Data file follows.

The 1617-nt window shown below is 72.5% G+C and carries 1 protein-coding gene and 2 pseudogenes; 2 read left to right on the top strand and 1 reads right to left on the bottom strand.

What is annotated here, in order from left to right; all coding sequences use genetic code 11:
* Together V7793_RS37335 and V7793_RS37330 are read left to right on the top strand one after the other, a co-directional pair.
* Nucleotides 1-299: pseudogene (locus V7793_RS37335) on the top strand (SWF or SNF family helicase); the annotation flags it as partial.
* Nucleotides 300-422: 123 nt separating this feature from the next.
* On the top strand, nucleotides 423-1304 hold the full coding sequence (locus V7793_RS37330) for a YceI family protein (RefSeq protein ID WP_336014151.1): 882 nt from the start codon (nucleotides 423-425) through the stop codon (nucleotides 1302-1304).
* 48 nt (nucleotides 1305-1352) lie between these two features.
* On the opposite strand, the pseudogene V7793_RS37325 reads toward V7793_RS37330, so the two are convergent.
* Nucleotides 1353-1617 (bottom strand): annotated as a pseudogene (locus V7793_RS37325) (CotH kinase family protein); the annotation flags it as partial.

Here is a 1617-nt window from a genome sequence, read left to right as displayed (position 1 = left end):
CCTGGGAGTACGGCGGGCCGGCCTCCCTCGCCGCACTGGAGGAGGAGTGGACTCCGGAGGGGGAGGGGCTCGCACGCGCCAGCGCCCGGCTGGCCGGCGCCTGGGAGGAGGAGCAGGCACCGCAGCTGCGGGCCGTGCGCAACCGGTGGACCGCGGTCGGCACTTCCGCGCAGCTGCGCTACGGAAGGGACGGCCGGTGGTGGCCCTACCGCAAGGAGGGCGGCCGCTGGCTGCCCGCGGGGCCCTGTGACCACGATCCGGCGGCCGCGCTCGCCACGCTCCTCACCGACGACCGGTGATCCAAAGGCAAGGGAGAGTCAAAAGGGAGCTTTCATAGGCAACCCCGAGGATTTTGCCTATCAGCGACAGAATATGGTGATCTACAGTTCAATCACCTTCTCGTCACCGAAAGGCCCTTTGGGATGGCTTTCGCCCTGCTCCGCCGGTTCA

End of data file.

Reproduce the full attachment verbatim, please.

The 1617-nt window shown below is 72.5% G+C and carries 1 protein-coding gene and 2 pseudogenes; 2 read left to right on the top strand and 1 reads right to left on the bottom strand.

What is annotated here, in order from left to right; all coding sequences use genetic code 11:
* Together V7793_RS37335 and V7793_RS37330 are read left to right on the top strand one after the other, a co-directional pair.
* Nucleotides 1-299: pseudogene (locus V7793_RS37335) on the top strand (SWF or SNF family helicase); the annotation flags it as partial.
* Nucleotides 300-422: 123 nt separating this feature from the next.
* On the top strand, nucleotides 423-1304 hold the full coding sequence (locus V7793_RS37330) for a YceI family protein (RefSeq protein ID WP_336014151.1): 882 nt from the start codon (nucleotides 423-425) through the stop codon (nucleotides 1302-1304).
* 48 nt (nucleotides 1305-1352) lie between these two features.
* On the opposite strand, the pseudogene V7793_RS37325 reads toward V7793_RS37330, so the two are convergent.
* Nucleotides 1353-1617 (bottom strand): annotated as a pseudogene (locus V7793_RS37325) (CotH kinase family protein); the annotation flags it as partial.

Here is a 1617-nt window from a genome sequence, read left to right as displayed (position 1 = left end):
CCTGGGAGTACGGCGGGCCGGCCTCCCTCGCCGCACTGGAGGAGGAGTGGACTCCGGAGGGGGAGGGGCTCGCACGCGCCAGCGCCCGGCTGGCCGGCGCCTGGGAGGAGGAGCAGGCACCGCAGCTGCGGGCCGTGCGCAACCGGTGGACCGCGGTCGGCACTTCCGCGCAGCTGCGCTACGGAAGGGACGGCCGGTGGTGGCCCTACCGCAAGGAGGGCGGCCGCTGGCTGCCCGCGGGGCCCTGTGACCACGATCCGGCGGCCGCGCTCGCCACGCTCCTCACCGACGACCGGTGATCCAAAGGCAAGGGAGAGTCAAAAGGGAGCTTTCATAGGCAACCCCGAGGATTTTGCCTATCAGCGACAGAATATGGTGATCTACAGTTCAATCACCTTCTCGTCACCGAAAGGCCCTTTGGGATGGCTTTCGCCCTGCTCCGCCGGTTCA